I have seen imitation “shiplap” popping up on pinterest for a while now. I have been curious to try installing MDF Shiplap, and decided to give it a go as a feature wall. We actually have shiplap in the original farmhouse side of the house, and uncovered it during our addition build. We then repurposed some in our back entry.

We also used pine T&G throughout our entire addition- which a lot of people refer to as shiplap as well. But, it actually isn’t. 

Now that we have had a chat about my love of all things planking, I should probably share more about how we planked the wall at Maker House Studio with MDF Shiplap. 


  • 3/4″ MDF Sheets
  • Brad Nails
  • Construction adhesive (optional)
  • Table Saw (for cutting strips)
  • Pneumatic Nailer
  • Jigsaw for cutting around outlets/switches

Now, originally we had planned to have HD cut our boards into 8inch strips, however, they will not cut MDF. We were going to switch to plywood just so we could get it cut, but they also will not cut anything smaller then 12 inches. I was a little bummed, but thankfully we have a table saw. It just means a little more mess and work.

We cut our boards just under 8 inches to allow for the loss of the blade when cutting. I used a small spacer along the floor to help hold up my first board, and made sure it was level.

I used a nail gun to fasten the boards. You could also apply construction adhesive, but I didn’t. Totally up to you! It held really well with just the nails.

I used nickels spread along the length of the board as a spacer. This created a nice little gap.

You will need to cut around any outlets or plugs. I used a jigsaw.

Once I had installed all of my full pieces, I then ripped down my filler strips. The seams and nail holes can be filled with patch filler, then sanded down. You don’t notice the seams once you paint it out.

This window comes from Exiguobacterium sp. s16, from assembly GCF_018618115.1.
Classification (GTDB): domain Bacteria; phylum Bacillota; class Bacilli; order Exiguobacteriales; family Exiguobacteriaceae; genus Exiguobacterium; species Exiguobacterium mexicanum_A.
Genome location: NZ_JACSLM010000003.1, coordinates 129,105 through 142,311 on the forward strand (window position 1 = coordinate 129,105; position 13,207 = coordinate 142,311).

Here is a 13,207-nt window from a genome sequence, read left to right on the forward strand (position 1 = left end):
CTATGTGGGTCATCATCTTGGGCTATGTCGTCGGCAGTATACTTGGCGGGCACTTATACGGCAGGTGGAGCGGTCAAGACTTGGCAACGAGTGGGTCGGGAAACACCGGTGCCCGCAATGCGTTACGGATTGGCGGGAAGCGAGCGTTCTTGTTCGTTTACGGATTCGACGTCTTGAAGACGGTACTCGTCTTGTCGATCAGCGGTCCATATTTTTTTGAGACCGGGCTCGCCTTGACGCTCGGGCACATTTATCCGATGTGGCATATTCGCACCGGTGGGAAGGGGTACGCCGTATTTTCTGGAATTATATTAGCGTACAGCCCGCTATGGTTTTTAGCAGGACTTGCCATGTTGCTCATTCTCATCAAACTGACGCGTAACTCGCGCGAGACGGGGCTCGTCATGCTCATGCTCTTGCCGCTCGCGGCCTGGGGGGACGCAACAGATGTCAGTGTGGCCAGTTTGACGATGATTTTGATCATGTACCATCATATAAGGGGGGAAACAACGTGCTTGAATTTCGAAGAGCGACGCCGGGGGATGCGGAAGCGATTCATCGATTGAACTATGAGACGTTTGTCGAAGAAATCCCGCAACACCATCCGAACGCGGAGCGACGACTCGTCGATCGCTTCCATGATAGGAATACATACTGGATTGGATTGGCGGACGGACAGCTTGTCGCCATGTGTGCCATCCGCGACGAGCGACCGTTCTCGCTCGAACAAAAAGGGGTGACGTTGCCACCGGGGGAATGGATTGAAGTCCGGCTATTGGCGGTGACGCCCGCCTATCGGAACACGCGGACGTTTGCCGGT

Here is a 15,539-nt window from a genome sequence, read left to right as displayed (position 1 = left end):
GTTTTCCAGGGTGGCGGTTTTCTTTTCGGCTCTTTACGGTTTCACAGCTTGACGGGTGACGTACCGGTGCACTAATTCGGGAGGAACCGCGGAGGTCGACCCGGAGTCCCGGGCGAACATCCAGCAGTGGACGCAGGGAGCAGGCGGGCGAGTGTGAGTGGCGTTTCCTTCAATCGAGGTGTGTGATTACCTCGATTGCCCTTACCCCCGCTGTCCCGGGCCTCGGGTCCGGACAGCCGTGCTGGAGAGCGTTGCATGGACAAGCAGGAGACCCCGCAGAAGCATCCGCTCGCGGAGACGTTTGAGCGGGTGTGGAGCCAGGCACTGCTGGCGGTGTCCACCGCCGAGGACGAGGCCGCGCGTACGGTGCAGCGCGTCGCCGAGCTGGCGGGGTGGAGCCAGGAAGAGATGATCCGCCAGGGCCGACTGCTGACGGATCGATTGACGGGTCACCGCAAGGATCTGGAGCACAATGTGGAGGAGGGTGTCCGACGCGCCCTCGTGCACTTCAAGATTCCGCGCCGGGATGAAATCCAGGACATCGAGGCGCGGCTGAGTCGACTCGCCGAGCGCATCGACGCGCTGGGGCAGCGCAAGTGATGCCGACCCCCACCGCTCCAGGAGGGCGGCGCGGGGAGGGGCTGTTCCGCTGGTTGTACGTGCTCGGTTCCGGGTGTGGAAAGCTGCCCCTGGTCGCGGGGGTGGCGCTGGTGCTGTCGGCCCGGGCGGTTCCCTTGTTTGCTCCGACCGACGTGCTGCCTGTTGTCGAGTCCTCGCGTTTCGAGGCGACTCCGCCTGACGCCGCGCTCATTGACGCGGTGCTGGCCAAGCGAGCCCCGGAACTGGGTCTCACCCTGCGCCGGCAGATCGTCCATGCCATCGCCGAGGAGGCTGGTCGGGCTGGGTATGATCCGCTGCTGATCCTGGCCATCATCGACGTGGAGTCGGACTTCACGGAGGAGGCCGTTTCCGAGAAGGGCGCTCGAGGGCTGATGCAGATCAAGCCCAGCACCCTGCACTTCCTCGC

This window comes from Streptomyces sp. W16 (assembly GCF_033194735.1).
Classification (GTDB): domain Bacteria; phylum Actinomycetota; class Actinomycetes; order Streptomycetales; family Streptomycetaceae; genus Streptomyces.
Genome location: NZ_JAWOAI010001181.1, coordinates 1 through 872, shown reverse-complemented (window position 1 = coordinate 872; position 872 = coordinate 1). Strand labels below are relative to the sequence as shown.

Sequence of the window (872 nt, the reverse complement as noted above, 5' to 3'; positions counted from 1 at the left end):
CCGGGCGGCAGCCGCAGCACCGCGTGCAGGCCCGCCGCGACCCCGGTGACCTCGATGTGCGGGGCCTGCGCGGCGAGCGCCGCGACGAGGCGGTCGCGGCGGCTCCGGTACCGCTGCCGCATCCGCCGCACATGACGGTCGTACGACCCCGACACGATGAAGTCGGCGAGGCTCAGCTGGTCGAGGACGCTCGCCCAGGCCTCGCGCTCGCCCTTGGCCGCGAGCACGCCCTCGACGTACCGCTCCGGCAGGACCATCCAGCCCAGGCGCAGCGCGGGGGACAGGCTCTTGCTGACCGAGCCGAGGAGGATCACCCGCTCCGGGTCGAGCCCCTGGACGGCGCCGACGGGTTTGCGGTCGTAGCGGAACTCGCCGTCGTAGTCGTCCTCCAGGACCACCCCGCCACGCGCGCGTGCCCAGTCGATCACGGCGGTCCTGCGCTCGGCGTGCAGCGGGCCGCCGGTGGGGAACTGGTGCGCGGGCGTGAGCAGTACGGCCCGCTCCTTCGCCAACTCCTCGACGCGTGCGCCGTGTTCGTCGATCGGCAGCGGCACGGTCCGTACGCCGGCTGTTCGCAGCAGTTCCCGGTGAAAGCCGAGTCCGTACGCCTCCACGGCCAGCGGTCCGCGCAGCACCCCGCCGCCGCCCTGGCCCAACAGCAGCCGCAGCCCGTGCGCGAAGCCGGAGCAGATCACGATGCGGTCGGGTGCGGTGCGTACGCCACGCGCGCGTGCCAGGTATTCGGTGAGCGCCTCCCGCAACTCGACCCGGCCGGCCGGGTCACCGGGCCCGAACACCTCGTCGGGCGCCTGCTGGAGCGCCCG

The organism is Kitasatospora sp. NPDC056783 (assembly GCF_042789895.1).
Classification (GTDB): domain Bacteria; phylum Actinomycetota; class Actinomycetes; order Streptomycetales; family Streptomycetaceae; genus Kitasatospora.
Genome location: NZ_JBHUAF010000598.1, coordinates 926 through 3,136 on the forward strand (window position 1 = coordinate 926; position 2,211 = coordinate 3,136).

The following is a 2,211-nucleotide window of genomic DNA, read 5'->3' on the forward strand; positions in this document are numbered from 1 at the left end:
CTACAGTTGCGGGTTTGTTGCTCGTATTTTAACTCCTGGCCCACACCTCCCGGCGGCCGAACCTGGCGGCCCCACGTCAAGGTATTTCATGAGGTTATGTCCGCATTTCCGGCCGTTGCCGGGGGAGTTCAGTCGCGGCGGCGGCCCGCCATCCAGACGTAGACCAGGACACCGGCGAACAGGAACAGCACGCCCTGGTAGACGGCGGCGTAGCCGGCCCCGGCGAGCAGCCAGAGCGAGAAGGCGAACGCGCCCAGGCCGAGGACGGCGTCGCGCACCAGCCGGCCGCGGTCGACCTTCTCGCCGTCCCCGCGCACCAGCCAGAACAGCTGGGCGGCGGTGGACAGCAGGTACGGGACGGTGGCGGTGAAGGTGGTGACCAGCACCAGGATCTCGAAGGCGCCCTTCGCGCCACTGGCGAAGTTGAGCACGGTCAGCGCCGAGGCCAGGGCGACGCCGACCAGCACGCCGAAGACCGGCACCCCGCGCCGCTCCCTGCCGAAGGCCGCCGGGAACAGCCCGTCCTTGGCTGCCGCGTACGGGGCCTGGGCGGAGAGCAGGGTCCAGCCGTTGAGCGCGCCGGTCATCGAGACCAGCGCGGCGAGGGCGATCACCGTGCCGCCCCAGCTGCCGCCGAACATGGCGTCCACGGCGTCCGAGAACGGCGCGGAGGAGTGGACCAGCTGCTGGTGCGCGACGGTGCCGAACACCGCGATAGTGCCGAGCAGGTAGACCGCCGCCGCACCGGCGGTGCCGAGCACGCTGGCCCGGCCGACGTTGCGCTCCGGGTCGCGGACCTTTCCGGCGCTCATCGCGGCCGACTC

Isn’t paint kind of amazing?! It just always floors me how intentional it can make something feel. Excuse the bad lighting… I took this late at night after painting. A girl get’s excited some times!

We have been so busy that updates have been few and far between- but I am hoping to get back to a more regular posting schedule… let’s see how that goes!

-Miss Ash

Save for Later:

How to Install Simple MDF Shiplap | via Ashlea of This Mamas Dance

7 thoughts on “How to Install MDF Shiplap”

  1. mizzz ash
    wonderful work both at ur home and office!
    u r becoming a real pro with the power tools!
    looks beautiful!!! ???

  2. It doesn’t look like you painted the sides of the MDF before you hung it. How did you paint so that the paint went into the cracks on got on the board? Can you still see the wood in the cracks or is the paint in the cracks?

    1. Hi Kyle, I hung the boards un-painted- filled all the seams and nails holes- then used a brush along the joints and rolled the rest. So the cracks are covered. Hope that helps!

  3. We are about to go over our dining room wallpaper with some faux mdf shiplap. Fortunately my HD cut the strips down to just under 8″ for me. They originally told me they weren’t allowed to do any cuts under 12″ but I’m persuasive lol. I’ve used plywood bf to do a shiplap look wall but wanted to try mdf since it’s cheaper and has a nice smooth finish. They even sell mdf shiplap, so figured it should work. Only thing I notice when the mdf is cut it can look a bit frayed or chipped from it being so much softer. Any tips you have on preventing this or is it not noticeable once painted? I know anytime I’ve cut laminate I use masking tape. Not sure if that’ll help on mdf and I’m sure HD isn’t going to tape it lol when I go back for a few extra boards I’ll need. Any advice is welcome. Thx. Your walls look great!

    1. Hi Joey- what a nice treat that your HD cut it for you! I would recommend just running over the edges with a sanding sponge. It will smooth out any chips or rough spots from the cutting. Thanks so much for stopping by. 🙂

  4. How do you pull the outlets or switches forward so they are flush with the paneling? Or do you just cut around them and leave them recessed?

    1. Hi Nel, because this was done on newly constructed wall we set the boxes at the proper depth before hand, because we knew we were going to install the wall treatment. If you are retrofitting you could cut around them, or there are electrical box extenders available. They are often used in an application where someone is adding tile to a drywalled area. So that might be an option for you!

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